Traditional Japanese Needlework
Sashiko(pronounced: Sa-Shi-Koe) is a traditional Japanese needlework technique. The technique can be traced back to the Edo period (1603-1868). The workers could not afford expensive milled fabric so out of necessity they needed to extend the life of their worn clothing. By stitching layers of cloth together
they were also able to wear summer weight fabric throughout the winters. As the cost of fabric became less expensive the sashiko style of stitching became more decorative.
Traditionally, Sashiko is most commonly seen on indigo dyed cotton. Today we can purchase pre-printed fabric ready to stitch. If you wish to transfer a design onto your own fabric choose an even weave that is tightly woven. Prewash before stitching.
The traditional sashiko designs are inspired by nature and use ‘negative’ space as a design feature. The thread is 100% white cotton with a high twist. Variegated sashiko threads can also be purchased. You
can also use Perle cotton or embroidery floss. The traditional sashiko needles are about 2 inches long and uniform in width, the eye is very small. Use a needle that you are comfortable with and that you can thread easily.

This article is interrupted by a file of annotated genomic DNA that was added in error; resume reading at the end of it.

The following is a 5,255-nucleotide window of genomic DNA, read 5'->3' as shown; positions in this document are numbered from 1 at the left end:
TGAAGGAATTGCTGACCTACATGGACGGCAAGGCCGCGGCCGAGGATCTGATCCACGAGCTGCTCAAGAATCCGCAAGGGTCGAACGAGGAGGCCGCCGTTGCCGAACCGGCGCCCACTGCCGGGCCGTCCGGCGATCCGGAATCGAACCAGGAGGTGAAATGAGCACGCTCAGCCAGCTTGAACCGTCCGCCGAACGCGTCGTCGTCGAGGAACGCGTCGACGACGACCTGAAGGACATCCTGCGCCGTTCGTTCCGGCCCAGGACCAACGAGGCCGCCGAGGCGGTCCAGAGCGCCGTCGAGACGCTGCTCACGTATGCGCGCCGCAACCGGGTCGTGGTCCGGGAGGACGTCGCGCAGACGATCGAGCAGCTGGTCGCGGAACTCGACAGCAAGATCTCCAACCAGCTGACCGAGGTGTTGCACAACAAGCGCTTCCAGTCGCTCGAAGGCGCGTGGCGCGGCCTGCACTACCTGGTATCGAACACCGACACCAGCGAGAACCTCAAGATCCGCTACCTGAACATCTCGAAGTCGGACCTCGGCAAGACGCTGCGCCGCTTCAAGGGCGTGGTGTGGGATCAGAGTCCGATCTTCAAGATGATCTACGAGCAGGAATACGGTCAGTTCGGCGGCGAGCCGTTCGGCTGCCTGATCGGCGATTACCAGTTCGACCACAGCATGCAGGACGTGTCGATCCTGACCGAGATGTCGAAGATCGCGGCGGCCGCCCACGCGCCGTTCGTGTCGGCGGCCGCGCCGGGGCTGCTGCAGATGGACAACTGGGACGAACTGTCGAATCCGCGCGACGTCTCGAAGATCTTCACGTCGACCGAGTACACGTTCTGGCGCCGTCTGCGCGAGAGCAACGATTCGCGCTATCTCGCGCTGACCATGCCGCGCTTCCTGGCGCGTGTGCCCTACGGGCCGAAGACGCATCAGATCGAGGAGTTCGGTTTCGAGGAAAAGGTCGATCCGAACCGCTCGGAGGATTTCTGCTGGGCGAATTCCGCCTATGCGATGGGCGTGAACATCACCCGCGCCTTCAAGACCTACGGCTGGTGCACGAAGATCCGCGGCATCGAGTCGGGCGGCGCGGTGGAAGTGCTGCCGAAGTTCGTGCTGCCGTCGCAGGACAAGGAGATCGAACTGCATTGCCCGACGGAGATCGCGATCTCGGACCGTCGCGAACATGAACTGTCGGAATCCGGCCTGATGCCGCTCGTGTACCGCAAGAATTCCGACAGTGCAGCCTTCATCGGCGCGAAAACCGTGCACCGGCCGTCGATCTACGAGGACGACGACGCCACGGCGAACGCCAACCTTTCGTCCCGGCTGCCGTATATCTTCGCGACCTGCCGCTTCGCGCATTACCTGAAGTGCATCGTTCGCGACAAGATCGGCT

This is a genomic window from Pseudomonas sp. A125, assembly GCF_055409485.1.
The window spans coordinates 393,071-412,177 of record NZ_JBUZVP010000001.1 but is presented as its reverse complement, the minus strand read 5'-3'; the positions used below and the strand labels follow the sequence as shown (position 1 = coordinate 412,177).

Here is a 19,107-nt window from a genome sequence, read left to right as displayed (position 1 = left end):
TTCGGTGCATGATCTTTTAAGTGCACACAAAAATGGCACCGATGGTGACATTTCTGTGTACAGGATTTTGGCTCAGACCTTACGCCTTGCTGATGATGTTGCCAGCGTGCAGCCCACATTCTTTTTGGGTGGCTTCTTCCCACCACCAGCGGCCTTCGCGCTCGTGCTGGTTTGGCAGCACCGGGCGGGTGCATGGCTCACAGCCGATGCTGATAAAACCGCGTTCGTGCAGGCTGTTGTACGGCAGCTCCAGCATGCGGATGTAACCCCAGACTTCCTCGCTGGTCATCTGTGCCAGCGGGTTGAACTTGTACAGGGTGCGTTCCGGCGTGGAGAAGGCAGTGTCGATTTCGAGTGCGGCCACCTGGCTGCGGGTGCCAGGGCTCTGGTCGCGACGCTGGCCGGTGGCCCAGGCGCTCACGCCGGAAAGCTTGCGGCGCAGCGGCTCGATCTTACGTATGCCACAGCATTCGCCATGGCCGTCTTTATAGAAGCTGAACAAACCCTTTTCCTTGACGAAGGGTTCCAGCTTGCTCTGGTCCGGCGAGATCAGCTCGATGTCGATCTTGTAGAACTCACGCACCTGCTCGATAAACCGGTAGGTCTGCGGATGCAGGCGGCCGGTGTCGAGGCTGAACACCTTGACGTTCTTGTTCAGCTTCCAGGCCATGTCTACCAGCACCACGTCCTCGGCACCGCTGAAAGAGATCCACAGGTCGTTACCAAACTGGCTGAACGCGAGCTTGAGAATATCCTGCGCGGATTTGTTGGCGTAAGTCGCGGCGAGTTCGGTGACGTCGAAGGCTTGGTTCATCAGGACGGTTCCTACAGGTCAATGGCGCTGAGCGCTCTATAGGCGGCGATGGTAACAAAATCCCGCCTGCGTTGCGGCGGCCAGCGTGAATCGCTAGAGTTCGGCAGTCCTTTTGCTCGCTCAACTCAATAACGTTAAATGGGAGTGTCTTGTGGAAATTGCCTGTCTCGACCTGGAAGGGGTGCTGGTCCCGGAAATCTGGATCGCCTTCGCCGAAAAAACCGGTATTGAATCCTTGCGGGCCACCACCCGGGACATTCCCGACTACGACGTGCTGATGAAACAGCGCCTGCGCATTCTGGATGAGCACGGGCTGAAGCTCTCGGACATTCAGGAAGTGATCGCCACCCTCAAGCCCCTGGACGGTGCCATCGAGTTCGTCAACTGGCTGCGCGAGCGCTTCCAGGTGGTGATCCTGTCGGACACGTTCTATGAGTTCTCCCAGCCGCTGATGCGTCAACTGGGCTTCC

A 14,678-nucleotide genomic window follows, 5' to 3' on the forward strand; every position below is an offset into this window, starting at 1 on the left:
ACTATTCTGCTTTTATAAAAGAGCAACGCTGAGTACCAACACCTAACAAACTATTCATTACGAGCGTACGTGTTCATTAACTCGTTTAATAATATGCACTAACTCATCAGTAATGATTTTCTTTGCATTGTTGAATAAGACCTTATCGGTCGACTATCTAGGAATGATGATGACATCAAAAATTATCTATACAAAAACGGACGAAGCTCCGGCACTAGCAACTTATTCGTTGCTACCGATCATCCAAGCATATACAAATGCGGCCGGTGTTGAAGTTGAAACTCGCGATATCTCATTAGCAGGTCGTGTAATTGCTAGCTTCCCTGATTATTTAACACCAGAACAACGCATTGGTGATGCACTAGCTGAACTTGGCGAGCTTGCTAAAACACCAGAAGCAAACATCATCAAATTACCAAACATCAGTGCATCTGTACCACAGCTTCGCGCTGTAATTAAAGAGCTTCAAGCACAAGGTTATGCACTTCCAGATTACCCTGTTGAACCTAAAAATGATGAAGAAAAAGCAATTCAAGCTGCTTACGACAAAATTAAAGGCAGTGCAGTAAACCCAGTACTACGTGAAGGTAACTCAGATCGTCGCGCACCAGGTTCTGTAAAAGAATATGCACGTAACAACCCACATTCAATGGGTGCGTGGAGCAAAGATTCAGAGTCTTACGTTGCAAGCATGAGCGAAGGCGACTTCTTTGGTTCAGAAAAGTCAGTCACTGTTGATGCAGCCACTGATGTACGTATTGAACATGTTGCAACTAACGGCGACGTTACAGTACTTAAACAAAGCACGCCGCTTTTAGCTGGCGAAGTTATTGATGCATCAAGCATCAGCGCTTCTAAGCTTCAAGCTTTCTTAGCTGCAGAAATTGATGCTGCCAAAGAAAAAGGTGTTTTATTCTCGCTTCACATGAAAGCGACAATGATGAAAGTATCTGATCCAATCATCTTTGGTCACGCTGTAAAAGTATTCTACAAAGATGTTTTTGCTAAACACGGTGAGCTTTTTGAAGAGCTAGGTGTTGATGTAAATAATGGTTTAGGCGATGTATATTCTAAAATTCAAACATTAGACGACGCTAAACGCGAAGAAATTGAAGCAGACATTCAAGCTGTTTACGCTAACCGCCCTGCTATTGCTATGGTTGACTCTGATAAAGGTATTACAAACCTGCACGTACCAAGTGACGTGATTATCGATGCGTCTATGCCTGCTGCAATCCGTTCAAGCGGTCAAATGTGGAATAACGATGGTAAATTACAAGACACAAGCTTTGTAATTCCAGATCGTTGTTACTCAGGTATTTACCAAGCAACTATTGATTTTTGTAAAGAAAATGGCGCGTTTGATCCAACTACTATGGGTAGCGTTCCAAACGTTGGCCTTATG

Sashiko stitching does not require an embroidery hoop nor do you knot the beginning or end of fabric. While the word sashiko means ‘little stabs” the stitch is more ‘rocking’ than ‘stabbing’. Stitching is one- directional and the designs follow a set order of stitching. Vertical and horizontal lines are done
first, followed by diagonal lines, and then curved lines.
Insert the needle into the fabric without pulling the thread through. Continue inserting the needle
into the fabric as you do with running stitch without pulling the fabric through. When you have multiple stitches on the needle ease the thread through the fabric. Take care not to pucker the fabric. If your pattern has a change of direction leave a small loop at the change point on the wrong side of fabric.
This will prevent puckering.
Sashiko is an easy stitching project for a beginner with lots of practical uses for the finished work. For the more adventurous the designs also lend themselves to beading. If you haven’t already tried sashiko try it next time you are considering a project.
This post was first published here on 3rd February, 2008.